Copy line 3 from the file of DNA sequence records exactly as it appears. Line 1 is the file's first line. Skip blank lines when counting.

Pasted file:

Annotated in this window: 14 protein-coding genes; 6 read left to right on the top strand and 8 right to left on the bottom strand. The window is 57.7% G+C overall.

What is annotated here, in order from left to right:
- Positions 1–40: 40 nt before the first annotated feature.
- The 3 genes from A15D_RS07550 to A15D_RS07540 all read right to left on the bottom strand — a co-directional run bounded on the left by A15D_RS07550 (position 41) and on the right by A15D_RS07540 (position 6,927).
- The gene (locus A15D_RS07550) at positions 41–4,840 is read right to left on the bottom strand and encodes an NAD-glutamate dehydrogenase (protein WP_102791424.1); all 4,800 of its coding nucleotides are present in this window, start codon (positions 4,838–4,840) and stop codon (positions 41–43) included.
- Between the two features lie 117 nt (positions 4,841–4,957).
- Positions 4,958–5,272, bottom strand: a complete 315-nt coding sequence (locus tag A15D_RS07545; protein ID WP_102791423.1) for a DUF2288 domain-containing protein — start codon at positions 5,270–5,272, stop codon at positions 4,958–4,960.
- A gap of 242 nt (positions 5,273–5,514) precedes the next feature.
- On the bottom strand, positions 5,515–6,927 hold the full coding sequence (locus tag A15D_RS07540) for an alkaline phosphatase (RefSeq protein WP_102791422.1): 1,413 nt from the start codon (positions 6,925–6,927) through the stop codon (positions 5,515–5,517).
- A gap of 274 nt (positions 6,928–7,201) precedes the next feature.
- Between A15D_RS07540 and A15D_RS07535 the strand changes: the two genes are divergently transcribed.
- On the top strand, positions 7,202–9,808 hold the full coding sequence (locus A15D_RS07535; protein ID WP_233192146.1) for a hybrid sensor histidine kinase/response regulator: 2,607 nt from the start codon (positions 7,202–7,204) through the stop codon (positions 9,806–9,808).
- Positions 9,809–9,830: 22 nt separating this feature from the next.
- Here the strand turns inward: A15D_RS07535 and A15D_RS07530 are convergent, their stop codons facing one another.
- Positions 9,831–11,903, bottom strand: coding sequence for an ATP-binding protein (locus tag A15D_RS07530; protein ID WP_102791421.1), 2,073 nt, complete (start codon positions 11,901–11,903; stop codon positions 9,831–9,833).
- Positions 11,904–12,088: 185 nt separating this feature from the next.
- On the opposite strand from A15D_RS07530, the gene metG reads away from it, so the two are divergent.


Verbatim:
- Positions 1–40: 40 nt before the first annotated feature.